Isn’t it ironic? Children can’t sue under federal lead-paint law

For many years, lead was a key component of paint.

Pigments used to color paint contained lead. Lead is highly opaque, so a little paint could go a long way — think “one-coat” coverage. Lead is also a very durable material and almost impervious to water, so a dirty wall could be scrubbed clean without affecting the painted finish.

But no paint job, not even a lead-based paint job, lasts forever. It eventually it cracks and peels, producing lead dust. The process also produces chips, which apparently taste sweet.

Kids just love ‘em.

But lead is toxic. Over time, if you get enough of it in you, it attacks the nervous system, among other things. You begin to act as if your brain has turned to mush. Some historians say this explains the often-insane behavior of ancient Roman nobility, who swilled wine from goblets made of lead.

Recognizing all of this, Congress enacted the Residential Lead-Based Paint Hazard Reduction Act of 1992 (RLPHRA), 42 U.S.C. §§ 4851-4856. From Sixth Circuit Judge Richard Allen Griffin, writing in Roberts v. Hamer, et al.:

Congress enacted the RLPHRA based upon its findings that low-level lead poisoning, caused primarily by the ingestion of household dust containing lead from deteriorating or abraded lead-based paint, endangers the health and development of children living in as many as 3.8 million American homes. 42 U.S.C. § 4851.

The act requires property owners to disclose the potential presence of lead-based paint in residential structures and to provide information about how to guard against the paint’s dangers. If the disclosures aren’t made and the information is not provided, the act allows someone who buys a home or rents a residence, “the purchaser or the lessee” in the act’s words, to collect three times their provable damages.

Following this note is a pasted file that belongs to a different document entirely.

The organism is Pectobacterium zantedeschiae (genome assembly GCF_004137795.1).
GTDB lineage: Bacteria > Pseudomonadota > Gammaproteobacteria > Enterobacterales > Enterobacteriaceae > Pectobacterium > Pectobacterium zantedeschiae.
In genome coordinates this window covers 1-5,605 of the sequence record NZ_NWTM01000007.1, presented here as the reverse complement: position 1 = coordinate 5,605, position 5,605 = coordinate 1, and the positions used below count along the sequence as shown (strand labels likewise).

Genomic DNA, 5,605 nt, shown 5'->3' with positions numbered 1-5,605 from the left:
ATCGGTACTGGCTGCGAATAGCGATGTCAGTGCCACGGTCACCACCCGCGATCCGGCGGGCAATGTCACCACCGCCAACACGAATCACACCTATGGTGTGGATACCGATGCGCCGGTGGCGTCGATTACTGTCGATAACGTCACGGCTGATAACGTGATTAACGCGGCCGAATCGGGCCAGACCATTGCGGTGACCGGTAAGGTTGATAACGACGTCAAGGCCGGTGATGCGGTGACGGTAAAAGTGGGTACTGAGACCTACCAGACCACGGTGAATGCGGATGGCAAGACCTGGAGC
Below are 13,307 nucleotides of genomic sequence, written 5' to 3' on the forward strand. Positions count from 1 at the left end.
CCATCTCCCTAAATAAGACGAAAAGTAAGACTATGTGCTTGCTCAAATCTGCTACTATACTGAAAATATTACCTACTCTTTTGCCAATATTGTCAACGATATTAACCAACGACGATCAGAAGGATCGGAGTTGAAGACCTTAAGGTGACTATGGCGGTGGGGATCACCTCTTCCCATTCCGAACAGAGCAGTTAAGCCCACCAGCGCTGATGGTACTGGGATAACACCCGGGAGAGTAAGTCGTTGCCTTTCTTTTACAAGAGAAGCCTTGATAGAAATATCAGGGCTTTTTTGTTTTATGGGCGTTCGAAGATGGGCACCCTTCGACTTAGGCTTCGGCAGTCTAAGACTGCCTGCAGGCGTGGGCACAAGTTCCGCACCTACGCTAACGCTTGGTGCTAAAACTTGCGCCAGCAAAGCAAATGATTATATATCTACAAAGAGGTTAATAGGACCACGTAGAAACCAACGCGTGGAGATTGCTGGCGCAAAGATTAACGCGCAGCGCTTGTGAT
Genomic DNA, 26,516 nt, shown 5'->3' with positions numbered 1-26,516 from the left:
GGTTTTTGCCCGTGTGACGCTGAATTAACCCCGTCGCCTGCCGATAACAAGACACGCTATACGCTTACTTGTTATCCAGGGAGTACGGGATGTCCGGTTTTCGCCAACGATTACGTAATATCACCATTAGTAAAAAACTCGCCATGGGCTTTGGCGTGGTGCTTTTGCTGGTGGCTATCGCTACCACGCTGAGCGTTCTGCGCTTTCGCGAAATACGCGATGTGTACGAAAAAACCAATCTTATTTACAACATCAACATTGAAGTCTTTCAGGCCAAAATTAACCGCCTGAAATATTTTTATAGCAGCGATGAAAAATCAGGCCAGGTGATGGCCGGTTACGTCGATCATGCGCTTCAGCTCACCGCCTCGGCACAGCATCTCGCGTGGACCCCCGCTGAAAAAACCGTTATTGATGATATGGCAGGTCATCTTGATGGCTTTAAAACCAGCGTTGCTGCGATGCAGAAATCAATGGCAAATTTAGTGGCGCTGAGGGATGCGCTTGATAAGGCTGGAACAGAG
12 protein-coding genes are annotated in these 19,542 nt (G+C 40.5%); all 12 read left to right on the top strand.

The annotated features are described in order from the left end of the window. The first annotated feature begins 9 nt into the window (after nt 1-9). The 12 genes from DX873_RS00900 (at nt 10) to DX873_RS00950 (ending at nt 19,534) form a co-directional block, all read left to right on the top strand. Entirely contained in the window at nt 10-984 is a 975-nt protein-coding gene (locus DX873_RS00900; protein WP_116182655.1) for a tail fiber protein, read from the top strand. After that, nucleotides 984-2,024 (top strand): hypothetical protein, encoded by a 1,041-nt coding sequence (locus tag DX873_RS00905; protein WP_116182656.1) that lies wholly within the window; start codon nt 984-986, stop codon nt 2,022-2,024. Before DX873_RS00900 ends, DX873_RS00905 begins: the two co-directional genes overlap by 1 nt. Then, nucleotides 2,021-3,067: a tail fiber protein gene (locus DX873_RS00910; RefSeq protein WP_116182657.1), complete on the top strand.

Christina Roberts, whose two children were conceived and raised in an apartment, alleged that her landlords didn’t follow the act. She sued as next friend on behalf of her children, who, she alleged, were poisoned by lead paint in the apartment.

The federal district court dismissed the case.

Griffin agreed. Roberts’ children have no cause of action under the act, he said.

We consider … the text of the relevant provision. …

“Any person who knowingly violates the provisions of this section shall be jointly and severally liable to the purchaser or lessee in an amount equal to 3 times the amount of damages incurred by such individual. 42 U.S.C. § 4852d(b)(3).”

The language plainly and expressly limits private recovery to a “purchaser or lessee” of target housing, and no one else. … “Where a statute names the parties granted the right to invoke its provisions, such parties only may act.” Hartford Underwriters Ins. Co. v. Union Planters Bank, N.A., 530 U.S. 1, 6-7 (2000) … .

Because the language is plain — indeed, it could not be more so — we stop here and hold that children of a lessee may not sue a lessor for violations of the RLPHRA’s disclosure requirements.

We decline to expand the cause of action or to infer an implied one where Congress has expressly created one. …

Congress created a cause of action for purchasers and lessees, not those who happen to benefit from the sales and leases, yet are not, themselves, purchasers or lessees.

All is not lost, noted Griffin, citing Mason ex rel. Heiser v. Morrisette, 403 F.3d 28 (1st Cir. 2005), for the proposition that children can pursue causes of action under state and local lead-paint abatement laws.

No quibble here with Griffin’s analysis. The quibble is with Congress, which enacted a law out of concern for millions of children who are at-risk for lead poisoning but didn’t provide the children with a federal remedy.